A walipini is a sunken greenhouse that uses passive solar heating to keep it warm. In community with a nearby church, someone built one in their backyard to go along with the large community garden on the church property. It gets so warm in there during the winter that they can grow tomatoes!

It was built in 2015 out of mostly salvaged materials. Before building, they checked with the city to find out if a permit was needed but were told they didn’t need one because the city didn’t have any rules regulating sunken greenhouses. Since then they have had many curious visitors interested in how it works and how to build it. And they have had at least one complaint. The city will not disclose the exact number, only that there has been one.

Because of the complaint(s), the city is now studying the issue and have told a few other residents who had begun digging to build their own walipinis that they had to stop. Urban agriculture was legalized in 2012, and this is viewed by urban growers as part of the urban agriculture movement. Hopefully the city sees it the same way. A decision from the city council is expected by spring.

As much as I would love my own walipini, I simply don’t have the space for it. But then I didn’t have the space for chickens until recently when we knocked down our garage. I have nothing left to knock down. Unless I take out my deck, replace it with steps into the garden and a small patio right in front of the walipini windows. I could use the deck lumber as framing for the walipini. Well now, isn’t that a thought?

Cycling

I miss riding outdoors. Yesterday I had an epic trainer ride. I planned on riding for six hours however far that took me. It ended up taking me 112.5 miles/181 km with a little over 5,000 feet/1,524 m of climbing. Yes, I was tired but kind of bored by the end too. I stopped only for a quick bathroom break and because of an incident.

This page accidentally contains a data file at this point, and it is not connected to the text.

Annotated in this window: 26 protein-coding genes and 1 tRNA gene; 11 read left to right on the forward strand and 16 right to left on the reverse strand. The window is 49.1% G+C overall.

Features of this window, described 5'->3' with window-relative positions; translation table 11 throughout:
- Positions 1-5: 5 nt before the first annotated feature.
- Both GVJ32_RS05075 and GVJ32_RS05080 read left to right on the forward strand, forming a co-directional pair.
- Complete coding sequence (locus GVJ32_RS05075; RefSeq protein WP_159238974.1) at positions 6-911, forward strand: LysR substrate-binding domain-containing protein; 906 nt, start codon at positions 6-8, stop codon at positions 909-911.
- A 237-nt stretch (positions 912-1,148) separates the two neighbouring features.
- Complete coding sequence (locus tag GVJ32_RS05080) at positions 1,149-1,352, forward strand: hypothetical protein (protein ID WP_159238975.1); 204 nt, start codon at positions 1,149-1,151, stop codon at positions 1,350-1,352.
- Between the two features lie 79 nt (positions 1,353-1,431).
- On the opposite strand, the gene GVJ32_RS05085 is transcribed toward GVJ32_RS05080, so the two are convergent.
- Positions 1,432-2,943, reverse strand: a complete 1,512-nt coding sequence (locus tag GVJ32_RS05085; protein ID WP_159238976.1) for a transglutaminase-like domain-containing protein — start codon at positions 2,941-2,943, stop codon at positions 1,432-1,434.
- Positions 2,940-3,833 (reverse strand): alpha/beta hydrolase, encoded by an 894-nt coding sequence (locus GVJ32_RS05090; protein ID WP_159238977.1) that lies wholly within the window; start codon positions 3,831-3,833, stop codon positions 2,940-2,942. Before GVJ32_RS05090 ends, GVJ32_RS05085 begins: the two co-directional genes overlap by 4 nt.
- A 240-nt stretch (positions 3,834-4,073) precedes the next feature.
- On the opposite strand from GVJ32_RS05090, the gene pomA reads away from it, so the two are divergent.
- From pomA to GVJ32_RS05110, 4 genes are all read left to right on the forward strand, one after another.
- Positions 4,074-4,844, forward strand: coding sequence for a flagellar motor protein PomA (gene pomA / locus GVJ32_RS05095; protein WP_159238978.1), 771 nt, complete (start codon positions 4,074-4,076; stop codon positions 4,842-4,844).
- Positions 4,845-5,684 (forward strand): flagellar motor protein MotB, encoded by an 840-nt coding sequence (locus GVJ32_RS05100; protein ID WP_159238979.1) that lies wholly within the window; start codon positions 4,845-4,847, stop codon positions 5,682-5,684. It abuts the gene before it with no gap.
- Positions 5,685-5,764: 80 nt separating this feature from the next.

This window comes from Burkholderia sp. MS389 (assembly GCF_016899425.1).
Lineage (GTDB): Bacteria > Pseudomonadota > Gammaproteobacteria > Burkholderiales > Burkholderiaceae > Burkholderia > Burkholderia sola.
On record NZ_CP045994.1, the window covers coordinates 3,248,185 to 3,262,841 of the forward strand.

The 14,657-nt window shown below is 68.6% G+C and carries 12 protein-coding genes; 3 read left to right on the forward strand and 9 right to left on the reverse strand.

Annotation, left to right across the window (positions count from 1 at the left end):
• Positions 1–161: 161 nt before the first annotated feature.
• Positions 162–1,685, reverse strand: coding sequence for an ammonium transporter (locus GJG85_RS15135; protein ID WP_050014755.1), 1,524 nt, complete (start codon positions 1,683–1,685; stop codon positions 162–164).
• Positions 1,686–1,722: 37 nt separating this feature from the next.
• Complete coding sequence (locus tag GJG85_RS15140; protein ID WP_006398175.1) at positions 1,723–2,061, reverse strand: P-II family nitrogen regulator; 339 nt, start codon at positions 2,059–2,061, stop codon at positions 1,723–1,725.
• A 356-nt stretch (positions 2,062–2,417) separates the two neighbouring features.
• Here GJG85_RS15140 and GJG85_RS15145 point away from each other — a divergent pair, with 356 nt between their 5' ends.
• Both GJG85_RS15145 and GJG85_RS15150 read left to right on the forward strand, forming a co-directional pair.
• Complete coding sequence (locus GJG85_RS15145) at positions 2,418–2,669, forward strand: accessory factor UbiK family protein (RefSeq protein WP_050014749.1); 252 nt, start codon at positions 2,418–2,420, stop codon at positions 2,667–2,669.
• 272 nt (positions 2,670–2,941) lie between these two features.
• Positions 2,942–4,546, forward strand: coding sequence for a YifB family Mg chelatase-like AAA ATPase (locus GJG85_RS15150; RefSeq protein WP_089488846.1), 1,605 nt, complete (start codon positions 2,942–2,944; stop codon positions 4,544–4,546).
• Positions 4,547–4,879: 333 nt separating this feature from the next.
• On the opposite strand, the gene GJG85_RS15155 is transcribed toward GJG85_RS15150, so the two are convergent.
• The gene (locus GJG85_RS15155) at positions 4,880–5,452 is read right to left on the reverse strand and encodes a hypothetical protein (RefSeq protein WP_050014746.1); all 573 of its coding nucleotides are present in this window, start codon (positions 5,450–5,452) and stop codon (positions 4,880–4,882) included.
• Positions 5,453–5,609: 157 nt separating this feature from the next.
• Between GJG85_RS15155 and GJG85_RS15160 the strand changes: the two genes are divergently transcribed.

I was 4 1/2 hours in and cruising along in the zone when, CRASH! My first reaction was to grab the brakes on Astrid to…stop? And then I realize, wait, I’m on a trainer, I don’t have to stop because I am not going anywhere. That gives you an idea how far out in the zone I was. I jump off the trainer and run into the bedroom from whence the crash had come.

Sitting on the bed looking a bit ruffled, expecting to get yelled at and trying to look cute and innocent at the same time, was Waldo. In pieces on the floor with a large puddle of water spilled across the room, was the humidifier. I had no time to spare, I had to get back to my ride before my muscles began to cool off and tighten up. I picked up the broken pieces, tossed down towels, swish, swish, swish. Tossed the now wet and heavy towels into the bathtub and jumped back on the bike. Four minutes. It took a little longer than that to get my brain back in the groove, but it all ended up ok. Except for the poor humidifier. We went out and bought a new one today. And Waldo, he’s been especially affectionate ever since. It won’t last, but it is funny watching him try to make up for his naughtiness.